Uninsured Americans will spend $30 billion a year in out of pocket expenses and incur another $56 billion in government-subsidized expenses, says a n
August 25, 2008

Uninsured Americans will spend $30 billion a year in out of pocket expenses and incur another $56 billion in government-subsidized expenses, says a new study for healthaffairs.org by Jack Hadley of George Mason University in Virginia and a team at the Urban Institute.

"The uninsured receive a lot less care than the insured, and they pay a greater percentage of it out of pocket. Contrary to popular myth, they are not all free riders," Hadley said.

Current estimates show that 47 million Americans lack any health insurance, and 28 million have gone without for some part of the year. The U.S. Census bureau is scheduled to release new estimates on Tuesday.

The study goes on to suggest that if the uninsured were covered, they would spend more on healthcare. An insured person spends about $100 dollars more a year, on average, out of their own pocket than does someone without insurance.

And in the meantime, Sen. Bernie Sanders has a sensible suggestion for a filler measure.

For a relatively small amount of money, we can provide primary health care to every American in need of it through an expansion of the successful Federally Qualified Health Center program. On a budget of only $2 billion a year, this program, which has enjoyed widespread bipartisan support, now provides primary health care, dental care, mental health counseling, and low-cost prescription drugs to 17 million people through 1,100 health center organizations in every region of the country for an average cost of $125 per patient per year. The doors of these centers are open to all, including patients with Medicaid, Medicare, private insurance, or no insurance at all, with sliding-scale fees.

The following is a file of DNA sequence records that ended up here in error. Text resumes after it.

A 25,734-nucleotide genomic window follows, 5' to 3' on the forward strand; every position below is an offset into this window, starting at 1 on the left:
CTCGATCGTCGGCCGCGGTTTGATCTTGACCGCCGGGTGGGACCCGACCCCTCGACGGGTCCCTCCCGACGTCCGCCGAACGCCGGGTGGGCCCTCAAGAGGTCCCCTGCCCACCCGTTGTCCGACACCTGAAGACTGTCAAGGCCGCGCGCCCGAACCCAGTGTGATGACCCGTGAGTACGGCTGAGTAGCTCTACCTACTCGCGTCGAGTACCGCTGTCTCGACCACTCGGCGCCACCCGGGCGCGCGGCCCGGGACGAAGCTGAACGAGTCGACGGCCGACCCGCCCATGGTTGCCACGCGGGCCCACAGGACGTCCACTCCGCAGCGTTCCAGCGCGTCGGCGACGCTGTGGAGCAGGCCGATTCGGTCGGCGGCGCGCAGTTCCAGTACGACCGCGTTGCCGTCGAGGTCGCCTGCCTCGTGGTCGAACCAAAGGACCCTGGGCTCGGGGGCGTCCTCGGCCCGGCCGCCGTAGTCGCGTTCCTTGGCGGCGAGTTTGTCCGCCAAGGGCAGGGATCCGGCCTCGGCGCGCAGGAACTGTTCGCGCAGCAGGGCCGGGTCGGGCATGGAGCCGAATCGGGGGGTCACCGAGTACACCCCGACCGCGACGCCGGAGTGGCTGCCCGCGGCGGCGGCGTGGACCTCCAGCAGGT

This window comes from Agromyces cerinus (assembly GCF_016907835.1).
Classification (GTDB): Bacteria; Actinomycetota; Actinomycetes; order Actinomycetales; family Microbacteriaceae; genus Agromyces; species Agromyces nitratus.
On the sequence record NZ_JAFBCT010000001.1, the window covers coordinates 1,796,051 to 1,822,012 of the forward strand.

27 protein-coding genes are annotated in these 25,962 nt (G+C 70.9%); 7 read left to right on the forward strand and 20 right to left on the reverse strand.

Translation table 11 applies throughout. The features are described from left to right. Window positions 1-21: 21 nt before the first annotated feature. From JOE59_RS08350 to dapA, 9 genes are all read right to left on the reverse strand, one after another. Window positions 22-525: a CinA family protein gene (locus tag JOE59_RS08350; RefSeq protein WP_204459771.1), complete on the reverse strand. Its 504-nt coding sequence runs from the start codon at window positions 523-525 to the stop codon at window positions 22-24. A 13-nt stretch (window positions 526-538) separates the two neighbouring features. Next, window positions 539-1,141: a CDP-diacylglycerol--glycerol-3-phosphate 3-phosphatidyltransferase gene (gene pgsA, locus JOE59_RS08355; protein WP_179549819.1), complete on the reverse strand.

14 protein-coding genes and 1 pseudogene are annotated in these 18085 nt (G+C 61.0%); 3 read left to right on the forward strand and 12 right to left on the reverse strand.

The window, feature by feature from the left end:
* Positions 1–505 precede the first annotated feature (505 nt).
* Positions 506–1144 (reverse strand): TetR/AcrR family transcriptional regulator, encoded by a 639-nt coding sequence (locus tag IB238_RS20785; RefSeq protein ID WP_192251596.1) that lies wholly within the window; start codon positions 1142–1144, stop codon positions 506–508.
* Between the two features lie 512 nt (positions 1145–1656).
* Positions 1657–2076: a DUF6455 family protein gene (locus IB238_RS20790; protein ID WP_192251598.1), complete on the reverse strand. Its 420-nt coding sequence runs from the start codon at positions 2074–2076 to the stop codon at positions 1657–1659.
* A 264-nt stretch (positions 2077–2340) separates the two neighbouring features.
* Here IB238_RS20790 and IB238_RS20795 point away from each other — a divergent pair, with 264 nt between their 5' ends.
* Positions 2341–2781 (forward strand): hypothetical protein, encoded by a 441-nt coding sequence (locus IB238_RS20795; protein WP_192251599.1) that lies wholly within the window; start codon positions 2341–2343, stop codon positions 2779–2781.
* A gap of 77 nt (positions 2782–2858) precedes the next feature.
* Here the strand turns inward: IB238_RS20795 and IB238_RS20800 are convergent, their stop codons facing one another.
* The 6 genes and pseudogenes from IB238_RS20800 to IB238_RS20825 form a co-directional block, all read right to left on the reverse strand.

... for a total of $8.3 billion a year, we could have 4,800 centers caring for 56 million people in every medically-underserved region of the country.

This upfront investment – which constitutes less than 0.5 percent of overall U.S. spending on health care – would more than pay for itself. The centers are among the most cost efficient federal programs in existence today. On average, medical expenses at health centers are 41 percent lower than in other health care settings.

Most importantly, from a financial point of view, by treating people when they should be treated, we can save billions by keeping patients away from emergency rooms and expensive hospitalizations.

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